An official probe has been launched into a growing spate of thefts from across the NHS.
Thieves have been snatching everything from a mobile scanner unit, ambulance satellite navigation systems, patients’ belongings and even laughing gas - a trend described as a “real problem” by security chiefs.
They have asked every trust in England to give them details of thefts to see what improvements can be made.
Figures reportedly show there have been 57 “high-value claims” - those worth more than £20,000 - over the past five years.
Among the recent thefts were a mobile scanner unit taken by thieves in Corby, Northants, earlier this month, causing delays for around 70 patients.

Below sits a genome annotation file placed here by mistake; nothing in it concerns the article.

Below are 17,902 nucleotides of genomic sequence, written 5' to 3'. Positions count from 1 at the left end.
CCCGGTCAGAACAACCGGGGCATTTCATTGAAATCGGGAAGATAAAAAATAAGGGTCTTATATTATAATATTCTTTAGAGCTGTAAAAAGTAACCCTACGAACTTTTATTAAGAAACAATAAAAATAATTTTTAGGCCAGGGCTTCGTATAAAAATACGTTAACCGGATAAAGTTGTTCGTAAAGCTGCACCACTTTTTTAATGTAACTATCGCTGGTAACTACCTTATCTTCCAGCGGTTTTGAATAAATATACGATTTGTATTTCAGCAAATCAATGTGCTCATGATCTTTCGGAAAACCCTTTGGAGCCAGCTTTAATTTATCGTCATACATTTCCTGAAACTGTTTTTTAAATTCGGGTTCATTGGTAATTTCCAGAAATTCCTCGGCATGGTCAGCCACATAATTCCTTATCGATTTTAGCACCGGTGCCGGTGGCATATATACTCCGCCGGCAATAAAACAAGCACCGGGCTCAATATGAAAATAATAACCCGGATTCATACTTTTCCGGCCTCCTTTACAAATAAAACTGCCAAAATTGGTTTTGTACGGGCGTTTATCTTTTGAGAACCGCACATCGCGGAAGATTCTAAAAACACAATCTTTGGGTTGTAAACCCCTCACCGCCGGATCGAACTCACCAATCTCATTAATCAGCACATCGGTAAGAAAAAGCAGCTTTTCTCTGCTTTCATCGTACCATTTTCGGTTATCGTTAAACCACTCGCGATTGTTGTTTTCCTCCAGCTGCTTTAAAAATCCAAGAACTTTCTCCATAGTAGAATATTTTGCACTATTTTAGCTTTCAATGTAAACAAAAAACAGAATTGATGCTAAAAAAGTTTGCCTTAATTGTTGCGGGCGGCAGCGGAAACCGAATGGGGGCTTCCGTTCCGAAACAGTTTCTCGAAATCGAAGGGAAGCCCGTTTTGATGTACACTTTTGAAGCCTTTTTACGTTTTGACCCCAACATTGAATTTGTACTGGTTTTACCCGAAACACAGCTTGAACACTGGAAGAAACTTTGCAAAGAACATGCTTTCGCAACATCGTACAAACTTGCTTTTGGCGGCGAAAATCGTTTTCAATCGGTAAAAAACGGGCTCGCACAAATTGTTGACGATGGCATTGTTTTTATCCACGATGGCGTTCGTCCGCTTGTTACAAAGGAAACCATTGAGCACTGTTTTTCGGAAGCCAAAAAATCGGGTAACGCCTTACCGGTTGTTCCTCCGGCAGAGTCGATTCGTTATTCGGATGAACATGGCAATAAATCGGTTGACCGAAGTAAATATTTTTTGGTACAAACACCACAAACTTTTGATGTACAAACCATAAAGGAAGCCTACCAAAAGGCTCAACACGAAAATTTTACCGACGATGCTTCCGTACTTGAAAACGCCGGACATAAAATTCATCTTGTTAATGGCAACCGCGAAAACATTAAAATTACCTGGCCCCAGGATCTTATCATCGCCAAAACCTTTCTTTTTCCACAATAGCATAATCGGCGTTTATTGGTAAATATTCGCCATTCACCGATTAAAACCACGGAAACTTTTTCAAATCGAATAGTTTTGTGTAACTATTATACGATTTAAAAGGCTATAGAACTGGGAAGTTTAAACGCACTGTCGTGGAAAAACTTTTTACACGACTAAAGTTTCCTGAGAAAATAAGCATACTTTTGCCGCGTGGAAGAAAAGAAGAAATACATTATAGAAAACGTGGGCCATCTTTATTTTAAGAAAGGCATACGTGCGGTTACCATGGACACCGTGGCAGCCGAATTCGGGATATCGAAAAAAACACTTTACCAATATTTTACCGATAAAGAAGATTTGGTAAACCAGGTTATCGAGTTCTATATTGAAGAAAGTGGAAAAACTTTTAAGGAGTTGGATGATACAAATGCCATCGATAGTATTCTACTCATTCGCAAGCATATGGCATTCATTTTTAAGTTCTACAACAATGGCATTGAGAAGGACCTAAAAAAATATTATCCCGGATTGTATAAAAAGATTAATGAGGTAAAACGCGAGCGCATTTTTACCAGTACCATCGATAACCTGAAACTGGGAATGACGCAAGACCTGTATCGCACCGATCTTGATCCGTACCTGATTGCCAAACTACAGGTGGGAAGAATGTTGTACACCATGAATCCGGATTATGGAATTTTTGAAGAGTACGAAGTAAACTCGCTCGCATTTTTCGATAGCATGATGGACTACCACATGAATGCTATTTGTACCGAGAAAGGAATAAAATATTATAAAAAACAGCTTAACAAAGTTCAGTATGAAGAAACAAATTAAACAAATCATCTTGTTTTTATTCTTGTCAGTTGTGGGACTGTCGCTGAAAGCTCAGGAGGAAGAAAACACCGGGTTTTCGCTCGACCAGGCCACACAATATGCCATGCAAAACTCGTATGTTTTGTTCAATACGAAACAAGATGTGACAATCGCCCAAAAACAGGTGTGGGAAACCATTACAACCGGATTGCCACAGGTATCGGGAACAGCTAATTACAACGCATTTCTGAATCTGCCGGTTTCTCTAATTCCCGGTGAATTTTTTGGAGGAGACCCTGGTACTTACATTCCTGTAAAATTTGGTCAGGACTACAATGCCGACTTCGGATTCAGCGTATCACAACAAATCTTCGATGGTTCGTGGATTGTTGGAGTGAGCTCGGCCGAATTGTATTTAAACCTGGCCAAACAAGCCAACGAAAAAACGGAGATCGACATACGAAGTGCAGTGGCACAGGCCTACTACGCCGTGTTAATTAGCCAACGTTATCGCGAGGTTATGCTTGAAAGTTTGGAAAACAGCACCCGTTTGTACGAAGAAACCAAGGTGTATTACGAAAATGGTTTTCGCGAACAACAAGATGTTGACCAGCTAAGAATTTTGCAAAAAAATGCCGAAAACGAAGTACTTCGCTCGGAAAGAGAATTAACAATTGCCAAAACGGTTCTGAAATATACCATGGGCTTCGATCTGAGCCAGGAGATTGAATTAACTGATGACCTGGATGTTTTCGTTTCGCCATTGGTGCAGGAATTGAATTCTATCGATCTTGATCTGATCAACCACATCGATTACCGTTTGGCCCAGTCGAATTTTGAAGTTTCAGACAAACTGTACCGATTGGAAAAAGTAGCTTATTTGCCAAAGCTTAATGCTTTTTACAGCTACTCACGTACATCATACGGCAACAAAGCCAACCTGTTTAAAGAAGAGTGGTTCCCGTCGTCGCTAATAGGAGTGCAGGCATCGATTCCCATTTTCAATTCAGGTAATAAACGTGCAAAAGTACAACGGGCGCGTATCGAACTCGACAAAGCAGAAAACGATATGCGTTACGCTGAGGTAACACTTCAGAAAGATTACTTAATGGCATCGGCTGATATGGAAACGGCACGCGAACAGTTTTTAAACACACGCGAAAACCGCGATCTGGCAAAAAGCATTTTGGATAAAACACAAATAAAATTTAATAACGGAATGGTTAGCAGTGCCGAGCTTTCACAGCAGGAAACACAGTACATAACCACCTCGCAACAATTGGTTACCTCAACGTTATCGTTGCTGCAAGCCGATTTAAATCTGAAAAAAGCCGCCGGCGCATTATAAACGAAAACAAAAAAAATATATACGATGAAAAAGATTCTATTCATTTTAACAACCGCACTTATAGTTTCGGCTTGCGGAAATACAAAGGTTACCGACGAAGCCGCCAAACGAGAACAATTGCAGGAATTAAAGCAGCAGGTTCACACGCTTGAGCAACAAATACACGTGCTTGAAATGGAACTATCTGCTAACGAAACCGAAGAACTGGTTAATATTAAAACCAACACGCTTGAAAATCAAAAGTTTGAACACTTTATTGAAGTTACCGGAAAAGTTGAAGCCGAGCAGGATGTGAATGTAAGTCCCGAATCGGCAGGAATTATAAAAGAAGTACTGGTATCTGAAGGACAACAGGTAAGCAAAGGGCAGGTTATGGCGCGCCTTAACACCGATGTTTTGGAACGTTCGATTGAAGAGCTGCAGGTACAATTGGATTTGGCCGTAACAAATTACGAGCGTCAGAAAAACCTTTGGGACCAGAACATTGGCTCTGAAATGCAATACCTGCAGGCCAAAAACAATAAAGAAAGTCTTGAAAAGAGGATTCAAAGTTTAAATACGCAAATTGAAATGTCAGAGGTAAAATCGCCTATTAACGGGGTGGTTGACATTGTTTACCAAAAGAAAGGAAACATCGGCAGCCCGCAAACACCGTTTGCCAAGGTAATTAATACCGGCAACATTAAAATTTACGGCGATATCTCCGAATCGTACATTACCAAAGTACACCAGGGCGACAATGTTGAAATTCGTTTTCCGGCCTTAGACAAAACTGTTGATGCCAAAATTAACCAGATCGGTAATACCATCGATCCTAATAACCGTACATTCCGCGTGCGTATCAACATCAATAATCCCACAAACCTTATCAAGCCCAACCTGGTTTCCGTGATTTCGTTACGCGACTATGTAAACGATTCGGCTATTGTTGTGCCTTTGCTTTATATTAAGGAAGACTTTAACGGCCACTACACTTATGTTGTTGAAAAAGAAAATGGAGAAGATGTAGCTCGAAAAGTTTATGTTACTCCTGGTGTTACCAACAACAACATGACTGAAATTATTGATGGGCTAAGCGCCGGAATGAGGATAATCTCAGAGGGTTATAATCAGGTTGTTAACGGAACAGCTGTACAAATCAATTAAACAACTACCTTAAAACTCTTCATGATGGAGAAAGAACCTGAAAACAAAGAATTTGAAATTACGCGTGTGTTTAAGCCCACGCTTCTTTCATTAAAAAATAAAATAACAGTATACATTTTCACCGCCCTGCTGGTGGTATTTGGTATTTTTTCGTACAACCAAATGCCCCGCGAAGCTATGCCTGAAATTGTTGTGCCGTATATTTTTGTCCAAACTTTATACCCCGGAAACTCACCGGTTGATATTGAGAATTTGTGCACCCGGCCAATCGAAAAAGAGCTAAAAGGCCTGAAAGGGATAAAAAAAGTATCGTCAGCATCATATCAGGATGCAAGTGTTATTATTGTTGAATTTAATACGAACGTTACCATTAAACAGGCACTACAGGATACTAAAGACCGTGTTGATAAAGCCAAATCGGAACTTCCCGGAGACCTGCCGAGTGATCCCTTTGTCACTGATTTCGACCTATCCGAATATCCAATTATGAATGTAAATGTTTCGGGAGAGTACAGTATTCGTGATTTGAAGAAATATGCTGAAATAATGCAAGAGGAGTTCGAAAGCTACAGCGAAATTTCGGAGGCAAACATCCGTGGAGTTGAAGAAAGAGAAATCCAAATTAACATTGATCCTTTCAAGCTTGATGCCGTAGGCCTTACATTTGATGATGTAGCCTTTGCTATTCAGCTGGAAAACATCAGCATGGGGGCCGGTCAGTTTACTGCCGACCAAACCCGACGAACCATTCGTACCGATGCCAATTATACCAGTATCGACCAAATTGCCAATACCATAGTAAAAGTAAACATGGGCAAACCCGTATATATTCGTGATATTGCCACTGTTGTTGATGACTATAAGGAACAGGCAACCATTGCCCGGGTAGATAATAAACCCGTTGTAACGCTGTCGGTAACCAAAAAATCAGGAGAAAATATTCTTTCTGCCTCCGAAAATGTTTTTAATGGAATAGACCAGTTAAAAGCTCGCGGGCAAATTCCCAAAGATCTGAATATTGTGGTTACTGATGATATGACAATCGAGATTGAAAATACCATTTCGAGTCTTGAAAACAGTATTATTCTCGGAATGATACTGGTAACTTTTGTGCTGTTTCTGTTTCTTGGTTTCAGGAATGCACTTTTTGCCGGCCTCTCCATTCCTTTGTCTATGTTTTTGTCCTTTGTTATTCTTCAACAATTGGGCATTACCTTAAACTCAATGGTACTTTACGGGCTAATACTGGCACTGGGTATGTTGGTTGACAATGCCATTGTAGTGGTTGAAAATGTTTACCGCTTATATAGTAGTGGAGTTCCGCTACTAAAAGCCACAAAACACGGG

More than 100,000 litres of laughing gas were also taken from Torbay Hospital in Devon in October - the second time in six weeks that the potentially hazardous material had been taken from the site.
And last month money and photographs were stolen from a pensioner as she lay in bed in Worcestershire Royal Hospital.
With some hospitals seeing as many as 8,000 visitors a day, the NHS is seen as being particularly vulnerable because of its public access.
Jill Abethell, who is overseeing the investigation for the NHS Security Management Service, told the BBC: “I think like any organisation open to the public there is that risk something can be stolen.
“We have heard of ambulances having sat navs and equipment stolen out the back while crews treat people on the street and laptops going from hospitals.
“We want to find out more so we can look to see if measures can be taken to protect property.”